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Wild and Wonderful

New River Gorge National Park and Preserve is America’s newest national park and a playground for adventure.

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Carving a deep gorge through the Appalachian Mountains, the New River is among the oldest rivers on Earth. In December of 2020, the New River Gorge National River was redesignated as New River Gorge National Park and Preserve and encompasses more than 70,000 acres in southeastern West Virginia. The park, which stretches 53 miles along the national river, is open year-round and has seasonal visitors’ centers. And there’s no entrance fee! 

For the Adventurous 

The New River’s world-class white-water rafting and rock climbing are big draws, just for starters. Said Park Superintendent Lizzie Watts, “Our Nuttall sandstone is what draws people who come from around the world to rock climb.” But there’s plenty more to do beyond these particular adrenaline rushes.

The park’s trails range from 1/4 to 7 miles for hiking and biking past pink-purple catawba rhododendron in May, spring and summer wildflowers, and colorful autumn leaves. Fishing is great in the spring and fall with a three-day state license easily obtained at area bait shops. And as a crucial migration stopover habitat, the park has become a favorite location for bird-watchers. Pets are allowed on all the park trails but must be kept on a leash no longer than 6 feet.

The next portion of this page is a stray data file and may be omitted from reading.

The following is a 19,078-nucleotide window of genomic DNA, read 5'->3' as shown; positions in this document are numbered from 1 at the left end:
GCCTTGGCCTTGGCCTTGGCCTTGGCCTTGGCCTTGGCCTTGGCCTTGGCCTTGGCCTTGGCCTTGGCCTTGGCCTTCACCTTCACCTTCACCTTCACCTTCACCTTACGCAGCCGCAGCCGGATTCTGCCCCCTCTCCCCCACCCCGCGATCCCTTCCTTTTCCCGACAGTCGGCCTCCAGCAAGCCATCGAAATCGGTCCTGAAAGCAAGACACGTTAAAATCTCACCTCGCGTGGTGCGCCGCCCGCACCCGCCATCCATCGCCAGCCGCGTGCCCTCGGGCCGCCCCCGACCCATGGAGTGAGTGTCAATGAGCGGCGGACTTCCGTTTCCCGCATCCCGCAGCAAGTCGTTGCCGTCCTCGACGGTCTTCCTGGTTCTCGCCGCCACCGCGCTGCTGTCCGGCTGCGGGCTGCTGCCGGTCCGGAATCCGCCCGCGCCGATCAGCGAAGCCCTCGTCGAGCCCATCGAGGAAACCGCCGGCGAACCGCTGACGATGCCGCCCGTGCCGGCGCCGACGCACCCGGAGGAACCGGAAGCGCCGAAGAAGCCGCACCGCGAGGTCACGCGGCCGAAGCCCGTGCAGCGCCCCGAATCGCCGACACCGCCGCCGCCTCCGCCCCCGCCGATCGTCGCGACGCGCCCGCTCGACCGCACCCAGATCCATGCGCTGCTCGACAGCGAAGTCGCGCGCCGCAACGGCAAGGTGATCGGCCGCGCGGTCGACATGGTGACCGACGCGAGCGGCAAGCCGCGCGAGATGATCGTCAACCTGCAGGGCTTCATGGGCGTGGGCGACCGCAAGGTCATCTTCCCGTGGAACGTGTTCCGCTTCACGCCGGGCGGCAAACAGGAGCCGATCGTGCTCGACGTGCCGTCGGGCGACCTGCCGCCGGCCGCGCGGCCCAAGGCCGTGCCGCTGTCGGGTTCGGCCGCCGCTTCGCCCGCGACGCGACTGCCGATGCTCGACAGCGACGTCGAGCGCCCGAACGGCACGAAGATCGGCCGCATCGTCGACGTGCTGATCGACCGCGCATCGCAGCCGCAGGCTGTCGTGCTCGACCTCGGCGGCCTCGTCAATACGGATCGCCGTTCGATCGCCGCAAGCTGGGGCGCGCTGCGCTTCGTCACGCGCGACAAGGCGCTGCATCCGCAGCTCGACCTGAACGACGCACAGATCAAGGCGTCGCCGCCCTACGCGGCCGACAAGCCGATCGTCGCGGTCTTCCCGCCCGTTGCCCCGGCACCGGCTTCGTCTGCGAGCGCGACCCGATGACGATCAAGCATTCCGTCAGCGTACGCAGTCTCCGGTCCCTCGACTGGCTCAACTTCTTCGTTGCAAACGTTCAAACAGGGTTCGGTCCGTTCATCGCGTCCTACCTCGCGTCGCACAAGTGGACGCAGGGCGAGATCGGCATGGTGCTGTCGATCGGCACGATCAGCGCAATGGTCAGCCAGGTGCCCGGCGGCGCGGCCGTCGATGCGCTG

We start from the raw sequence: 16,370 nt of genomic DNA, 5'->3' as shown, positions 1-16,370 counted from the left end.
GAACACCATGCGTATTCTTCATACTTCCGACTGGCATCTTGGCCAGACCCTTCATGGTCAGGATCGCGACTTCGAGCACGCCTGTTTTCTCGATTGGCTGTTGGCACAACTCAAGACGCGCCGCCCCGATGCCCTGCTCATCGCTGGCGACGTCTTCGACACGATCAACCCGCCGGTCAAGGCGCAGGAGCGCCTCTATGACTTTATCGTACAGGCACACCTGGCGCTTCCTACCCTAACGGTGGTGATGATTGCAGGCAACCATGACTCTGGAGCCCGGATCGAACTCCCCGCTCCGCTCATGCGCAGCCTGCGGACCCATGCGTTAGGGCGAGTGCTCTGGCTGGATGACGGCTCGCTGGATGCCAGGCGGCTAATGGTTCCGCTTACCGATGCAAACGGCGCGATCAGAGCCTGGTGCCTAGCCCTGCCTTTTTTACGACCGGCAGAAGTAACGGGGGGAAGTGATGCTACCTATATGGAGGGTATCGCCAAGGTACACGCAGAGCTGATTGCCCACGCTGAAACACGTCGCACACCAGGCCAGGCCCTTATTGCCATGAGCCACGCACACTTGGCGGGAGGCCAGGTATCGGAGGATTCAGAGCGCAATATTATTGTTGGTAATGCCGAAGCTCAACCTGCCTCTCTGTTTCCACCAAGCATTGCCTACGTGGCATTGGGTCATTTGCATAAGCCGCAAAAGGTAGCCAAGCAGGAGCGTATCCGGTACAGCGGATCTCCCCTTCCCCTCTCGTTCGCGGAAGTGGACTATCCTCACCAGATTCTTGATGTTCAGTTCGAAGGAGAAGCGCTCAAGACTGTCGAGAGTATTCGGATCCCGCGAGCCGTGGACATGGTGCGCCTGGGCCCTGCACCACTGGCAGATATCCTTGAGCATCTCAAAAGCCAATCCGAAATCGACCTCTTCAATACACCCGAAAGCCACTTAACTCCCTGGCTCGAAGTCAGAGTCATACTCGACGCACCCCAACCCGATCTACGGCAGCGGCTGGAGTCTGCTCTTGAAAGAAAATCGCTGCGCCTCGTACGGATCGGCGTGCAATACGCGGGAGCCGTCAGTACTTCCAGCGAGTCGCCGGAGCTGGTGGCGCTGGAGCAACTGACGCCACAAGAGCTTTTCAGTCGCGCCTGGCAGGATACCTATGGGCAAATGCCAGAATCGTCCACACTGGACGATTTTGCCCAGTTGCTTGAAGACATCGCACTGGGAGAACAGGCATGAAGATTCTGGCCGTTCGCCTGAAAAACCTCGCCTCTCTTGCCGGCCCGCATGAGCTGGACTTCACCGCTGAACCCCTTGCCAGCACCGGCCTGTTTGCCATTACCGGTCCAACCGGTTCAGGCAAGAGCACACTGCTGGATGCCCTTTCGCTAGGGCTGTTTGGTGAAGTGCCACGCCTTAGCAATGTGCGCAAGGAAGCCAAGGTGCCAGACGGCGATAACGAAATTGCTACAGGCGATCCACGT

The New River flows through the park from south to north and its personality changes along the way as it drops 750 feet in 50 miles. The upper river (at the south end of the park near Hinton, West Virginia) has calm, long pools, riffles, and occasional rapids, mostly Class I and II, making it a fun rafting area for beginners and younger family members.  

The Lower Gorge section of the river north of Fayetteville is famous for challenging advanced Class IV to expert Class V rapids, as is the nearby Gauley River’s big white water in the fall. You can bring your own gear but many people use river outfitters with licensed guides who know the New River and Gauley. 

Exploring the Park

Wherever you decide to make your base camp, plan to use your tow vehicle or smaller motorized RV to explore the park’s narrow, winding back roads since many are not suitable for larger RVs.  

A good starting place is the National Park Service Canyon Rim Visitor Center in the Lower Gorge area near Fayetteville and U.S. Route 19. Exhibits and summer ranger programs provide an orientation on the park’s natural features, activities, people, and history. Isolated until 1873, this area became known for high-quality bituminous coal shipped far and wide after railroad tracks appeared along the river. Coal meant “jobs for many and fortunes for few,” as the saying goes, but 20 mining towns at the bottom of the gorge went from boom to bust by the 1950s.  

From the visitor center’s back deck, a boardwalk leads to views of the iconic New River Gorge Bridge. The largest steel single-arch bridge in the Western Hemisphere, the 876-foot-tall span was completed in 1977 and has been a symbol of West Virginia ever since. Once a year on Bridge Day, the third Saturday of October (the 16th in 2021), U.S. Route 19 closes so thousands can walk across the bridge to watch rappelers descending from the catwalk and BASE jumpers flying into the gorge.